10. Production of Biohydrogen from Wastewater by Klebsiella oxytoca ATCC 13182.

    PubMed

    Thakur, Veena; Tiwari, K L; Jadhav, S K

    2015-08-01

    Production of biohydrogen from distillery effluent was carried out by using Klebsiella oxytoca ATCC 13182. The work focuses on optimization of pH, temperature, and state of bacteria, which are the various affecting factors for fermentative biohydrogen production. Results indicates that at 35 °C for suspended cultures, the production was at its maximum (i.e., 91.33 ± 0.88 mL) when compared with other temperatures. At 35 °C and at pH 5 and 6, maximum productions of 117.67 ± 1.45 and 111.67 ± 2.72 mL were observed with no significant difference. When immobilized, Klebsiella oxytoca ATCC 13182 was used for biohydrogen production at optimized conditions, production was 186.33 ± 3.17 mL. Hence, immobilized cells were found to be more advantageous for biological hydrogen production over suspended form. Physicochemical analysis of the effluent was conducted before and after fermentation and the values suggested that the fermentative process is an efficient method for biological treatment of wastewater. PMID:26237683

  11. Production of Biohydrogen from Wastewater by Klebsiella oxytoca ATCC 13182.

    PubMed

    Thakur, Veena; Tiwari, K L; Jadhav, S K

    2015-08-01

    Production of biohydrogen from distillery effluent was carried out by using Klebsiella oxytoca ATCC 13182. The work focuses on optimization of pH, temperature, and state of bacteria, which are the various affecting factors for fermentative biohydrogen production. Results indicates that at 35 °C for suspended cultures, the production was at its maximum (i.e., 91.33 ± 0.88 mL) when compared with other temperatures. At 35 °C and at pH 5 and 6, maximum productions of 117.67 ± 1.45 and 111.67 ± 2.72 mL were observed with no significant difference. When immobilized, Klebsiella oxytoca ATCC 13182 was used for biohydrogen production at optimized conditions, production was 186.33 ± 3.17 mL. Hence, immobilized cells were found to be more advantageous for biological hydrogen production over suspended form. Physicochemical analysis of the effluent was conducted before and after fermentation and the values suggested that the fermentative process is an efficient method for biological treatment of wastewater.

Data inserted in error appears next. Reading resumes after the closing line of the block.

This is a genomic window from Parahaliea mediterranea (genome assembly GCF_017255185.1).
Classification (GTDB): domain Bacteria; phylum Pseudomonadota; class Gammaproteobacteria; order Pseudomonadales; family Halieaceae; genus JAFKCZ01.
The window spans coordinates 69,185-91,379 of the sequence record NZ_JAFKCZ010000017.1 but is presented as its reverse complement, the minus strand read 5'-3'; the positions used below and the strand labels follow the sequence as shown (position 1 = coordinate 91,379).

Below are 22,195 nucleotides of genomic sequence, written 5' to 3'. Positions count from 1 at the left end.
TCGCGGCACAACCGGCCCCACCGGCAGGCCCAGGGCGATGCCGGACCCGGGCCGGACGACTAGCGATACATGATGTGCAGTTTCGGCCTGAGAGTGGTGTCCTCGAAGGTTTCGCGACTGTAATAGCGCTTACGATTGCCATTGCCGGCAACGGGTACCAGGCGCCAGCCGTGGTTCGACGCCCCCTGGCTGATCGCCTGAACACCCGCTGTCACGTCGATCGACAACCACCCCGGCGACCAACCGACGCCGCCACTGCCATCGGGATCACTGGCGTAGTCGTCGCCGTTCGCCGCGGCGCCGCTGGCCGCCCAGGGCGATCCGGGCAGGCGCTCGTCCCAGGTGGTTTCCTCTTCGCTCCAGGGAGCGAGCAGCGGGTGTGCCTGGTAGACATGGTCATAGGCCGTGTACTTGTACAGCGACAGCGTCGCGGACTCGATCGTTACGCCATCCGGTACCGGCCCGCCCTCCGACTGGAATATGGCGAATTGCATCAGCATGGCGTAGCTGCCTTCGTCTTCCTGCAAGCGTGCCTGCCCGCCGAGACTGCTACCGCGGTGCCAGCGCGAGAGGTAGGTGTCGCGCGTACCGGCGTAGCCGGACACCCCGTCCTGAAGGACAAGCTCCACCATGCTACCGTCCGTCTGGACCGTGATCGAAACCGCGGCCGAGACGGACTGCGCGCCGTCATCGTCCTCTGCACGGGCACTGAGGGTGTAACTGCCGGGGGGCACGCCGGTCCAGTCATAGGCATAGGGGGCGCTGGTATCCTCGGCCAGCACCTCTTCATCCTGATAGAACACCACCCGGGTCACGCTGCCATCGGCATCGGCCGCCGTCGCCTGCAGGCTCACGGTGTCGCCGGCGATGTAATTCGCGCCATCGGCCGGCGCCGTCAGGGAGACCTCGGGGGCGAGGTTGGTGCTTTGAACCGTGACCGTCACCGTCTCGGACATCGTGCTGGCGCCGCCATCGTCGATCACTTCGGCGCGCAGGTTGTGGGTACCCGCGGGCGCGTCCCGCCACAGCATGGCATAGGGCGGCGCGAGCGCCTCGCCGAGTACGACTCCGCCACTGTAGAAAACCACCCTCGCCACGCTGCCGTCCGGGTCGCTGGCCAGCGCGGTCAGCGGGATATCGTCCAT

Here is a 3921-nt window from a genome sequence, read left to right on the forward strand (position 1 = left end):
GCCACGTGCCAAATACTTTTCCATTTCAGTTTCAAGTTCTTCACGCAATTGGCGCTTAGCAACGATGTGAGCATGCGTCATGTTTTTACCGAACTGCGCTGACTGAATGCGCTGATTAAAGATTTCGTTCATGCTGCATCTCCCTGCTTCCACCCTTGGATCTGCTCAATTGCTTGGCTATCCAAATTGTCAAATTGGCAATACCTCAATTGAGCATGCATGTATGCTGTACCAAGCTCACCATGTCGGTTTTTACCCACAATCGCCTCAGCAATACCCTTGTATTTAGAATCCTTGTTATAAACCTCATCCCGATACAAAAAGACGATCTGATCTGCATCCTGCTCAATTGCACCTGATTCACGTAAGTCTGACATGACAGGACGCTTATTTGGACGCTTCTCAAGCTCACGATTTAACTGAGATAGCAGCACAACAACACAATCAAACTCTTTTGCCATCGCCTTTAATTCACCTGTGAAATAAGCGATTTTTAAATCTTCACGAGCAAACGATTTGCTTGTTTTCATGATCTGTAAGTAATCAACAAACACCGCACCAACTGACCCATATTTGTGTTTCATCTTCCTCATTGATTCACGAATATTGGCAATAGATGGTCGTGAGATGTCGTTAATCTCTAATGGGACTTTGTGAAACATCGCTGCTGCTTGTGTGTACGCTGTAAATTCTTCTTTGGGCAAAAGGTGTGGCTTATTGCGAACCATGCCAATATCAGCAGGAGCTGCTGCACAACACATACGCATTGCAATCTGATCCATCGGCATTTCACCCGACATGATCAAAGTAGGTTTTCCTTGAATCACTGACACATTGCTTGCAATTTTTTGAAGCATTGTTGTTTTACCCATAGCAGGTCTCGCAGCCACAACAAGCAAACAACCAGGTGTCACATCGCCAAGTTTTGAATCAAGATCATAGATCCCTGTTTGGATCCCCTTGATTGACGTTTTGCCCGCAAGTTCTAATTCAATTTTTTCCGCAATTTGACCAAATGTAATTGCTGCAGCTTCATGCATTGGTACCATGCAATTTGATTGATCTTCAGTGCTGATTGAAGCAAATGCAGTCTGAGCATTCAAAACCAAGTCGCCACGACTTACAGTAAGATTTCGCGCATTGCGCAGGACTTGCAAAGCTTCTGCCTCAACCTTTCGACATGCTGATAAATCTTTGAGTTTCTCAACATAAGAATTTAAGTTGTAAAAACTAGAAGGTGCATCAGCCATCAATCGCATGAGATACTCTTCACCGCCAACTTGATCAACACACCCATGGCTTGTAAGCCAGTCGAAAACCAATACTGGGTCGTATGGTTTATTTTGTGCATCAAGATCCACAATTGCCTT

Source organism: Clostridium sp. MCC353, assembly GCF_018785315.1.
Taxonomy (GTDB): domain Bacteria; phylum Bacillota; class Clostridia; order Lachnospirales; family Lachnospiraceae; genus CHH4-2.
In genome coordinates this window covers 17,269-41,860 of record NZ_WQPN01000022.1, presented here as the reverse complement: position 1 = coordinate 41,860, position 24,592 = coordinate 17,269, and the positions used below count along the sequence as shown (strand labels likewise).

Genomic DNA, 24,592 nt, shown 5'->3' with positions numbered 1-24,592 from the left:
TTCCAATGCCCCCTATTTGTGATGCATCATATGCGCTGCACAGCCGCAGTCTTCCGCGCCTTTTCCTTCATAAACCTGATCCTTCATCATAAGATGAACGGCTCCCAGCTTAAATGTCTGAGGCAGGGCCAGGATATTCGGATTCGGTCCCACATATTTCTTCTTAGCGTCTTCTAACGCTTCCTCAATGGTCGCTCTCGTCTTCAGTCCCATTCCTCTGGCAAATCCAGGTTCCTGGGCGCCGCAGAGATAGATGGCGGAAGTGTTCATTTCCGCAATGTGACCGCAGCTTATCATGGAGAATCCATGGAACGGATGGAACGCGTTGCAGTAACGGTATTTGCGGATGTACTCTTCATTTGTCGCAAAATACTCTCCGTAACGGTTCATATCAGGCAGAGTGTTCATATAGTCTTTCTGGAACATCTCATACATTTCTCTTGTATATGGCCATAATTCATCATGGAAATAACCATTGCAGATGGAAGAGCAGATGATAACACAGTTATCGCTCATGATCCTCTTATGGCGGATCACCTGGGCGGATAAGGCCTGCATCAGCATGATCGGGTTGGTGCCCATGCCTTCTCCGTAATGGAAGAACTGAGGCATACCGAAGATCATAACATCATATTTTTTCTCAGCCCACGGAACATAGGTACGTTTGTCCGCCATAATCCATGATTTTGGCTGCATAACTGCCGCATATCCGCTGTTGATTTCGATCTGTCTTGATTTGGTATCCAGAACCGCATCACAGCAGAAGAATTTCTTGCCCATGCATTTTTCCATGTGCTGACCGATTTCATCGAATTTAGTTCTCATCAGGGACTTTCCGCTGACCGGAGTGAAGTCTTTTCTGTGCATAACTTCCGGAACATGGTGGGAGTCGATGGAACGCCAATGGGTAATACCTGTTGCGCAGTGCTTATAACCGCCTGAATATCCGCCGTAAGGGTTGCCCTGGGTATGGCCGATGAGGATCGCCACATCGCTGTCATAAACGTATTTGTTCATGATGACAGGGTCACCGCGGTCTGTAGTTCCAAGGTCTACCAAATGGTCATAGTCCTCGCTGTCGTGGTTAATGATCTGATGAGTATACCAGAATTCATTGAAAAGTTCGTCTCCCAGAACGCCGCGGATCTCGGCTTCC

12. Improvements In Ethanologenic Escherichia Coli and Klebsiella Oxytoca

    SciTech Connect

    Dr. David Nunn

    2010-09-30

    The current Verenium cellulosic ethanol process is based on the dilute-acid pretreatment of a biomass feedstock, followed by a two-stage fermentation of the pentose sugar-containing hydrolysate by a genetically modified ethanologenic Escherichia coli strain and a separate simultaneous saccharification-fermentation (SSF) of the cellulosic fraction by a genetically modified ethanologenic Klebsiella oxytoca strain and a fungal enzyme cocktail. In order to reduce unit operations and produce a fermentation beer with higher ethanol concentrations to reduce distillation costs, we have proposed to develop a simultaneous saccharification co-fermentation (SScF) process, where the fermentation of the pentose-containing hydrolysate and cellulosic fraction occurs within the same fermentation vessel. In order to accomplish this goal, improvements in the ethanologens must be made to address a number of issues that arise, including improved hydrolysate tolerance, co-fermentation of the pentose and hexose sugars and increased ethanol tolerance. Using a variety of approaches, including transcriptomics, strain adaptation, metagenomics and directed evolution, this work describes the efforts of a team of scientists from Verenium, University of Florida, Massachusetts Institute of Technology and Genomatica to improve the E. coli and K. oxytoca ethanologens to meet these requirements.